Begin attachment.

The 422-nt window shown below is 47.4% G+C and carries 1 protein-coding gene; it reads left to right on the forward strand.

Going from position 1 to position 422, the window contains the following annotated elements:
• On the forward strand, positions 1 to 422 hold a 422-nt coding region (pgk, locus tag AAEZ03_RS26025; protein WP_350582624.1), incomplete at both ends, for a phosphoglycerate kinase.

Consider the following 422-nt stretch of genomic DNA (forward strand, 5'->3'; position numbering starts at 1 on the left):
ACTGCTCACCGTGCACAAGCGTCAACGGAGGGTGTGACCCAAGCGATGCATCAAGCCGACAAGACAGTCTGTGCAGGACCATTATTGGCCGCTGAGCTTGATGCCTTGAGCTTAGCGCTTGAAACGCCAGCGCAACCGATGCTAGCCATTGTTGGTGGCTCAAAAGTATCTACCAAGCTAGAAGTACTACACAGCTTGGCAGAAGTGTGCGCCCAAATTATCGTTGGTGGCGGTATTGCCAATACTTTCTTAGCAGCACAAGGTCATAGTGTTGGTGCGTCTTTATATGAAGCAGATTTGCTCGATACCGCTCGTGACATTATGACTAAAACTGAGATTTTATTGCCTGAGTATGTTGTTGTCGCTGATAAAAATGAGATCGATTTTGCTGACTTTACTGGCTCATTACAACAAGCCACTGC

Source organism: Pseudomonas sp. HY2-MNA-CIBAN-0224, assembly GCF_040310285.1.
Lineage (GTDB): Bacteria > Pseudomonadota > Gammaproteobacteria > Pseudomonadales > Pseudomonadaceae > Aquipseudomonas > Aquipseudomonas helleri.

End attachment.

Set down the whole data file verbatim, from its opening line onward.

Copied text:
The 422-nt window shown below is 47.4% G+C and carries 1 protein-coding gene; it reads left to right on the forward strand.

Going from position 1 to position 422, the window contains the following annotated elements:
• On the forward strand, positions 1 to 422 hold a 422-nt coding region (pgk, locus tag AAEZ03_RS26025; protein WP_350582624.1), incomplete at both ends, for a phosphoglycerate kinase.

Consider the following 422-nt stretch of genomic DNA (forward strand, 5'->3'; position numbering starts at 1 on the left):
ACTGCTCACCGTGCACAAGCGTCAACGGAGGGTGTGACCCAAGCGATGCATCAAGCCGACAAGACAGTCTGTGCAGGACCATTATTGGCCGCTGAGCTTGATGCCTTGAGCTTAGCGCTTGAAACGCCAGCGCAACCGATGCTAGCCATTGTTGGTGGCTCAAAAGTATCTACCAAGCTAGAAGTACTACACAGCTTGGCAGAAGTGTGCGCCCAAATTATCGTTGGTGGCGGTATTGCCAATACTTTCTTAGCAGCACAAGGTCATAGTGTTGGTGCGTCTTTATATGAAGCAGATTTGCTCGATACCGCTCGTGACATTATGACTAAAACTGAGATTTTATTGCCTGAGTATGTTGTTGTCGCTGATAAAAATGAGATCGATTTTGCTGACTTTACTGGCTCATTACAACAAGCCACTGC

Source organism: Pseudomonas sp. HY2-MNA-CIBAN-0224, assembly GCF_040310285.1.
Lineage (GTDB): Bacteria > Pseudomonadota > Gammaproteobacteria > Pseudomonadales > Pseudomonadaceae > Aquipseudomonas > Aquipseudomonas helleri.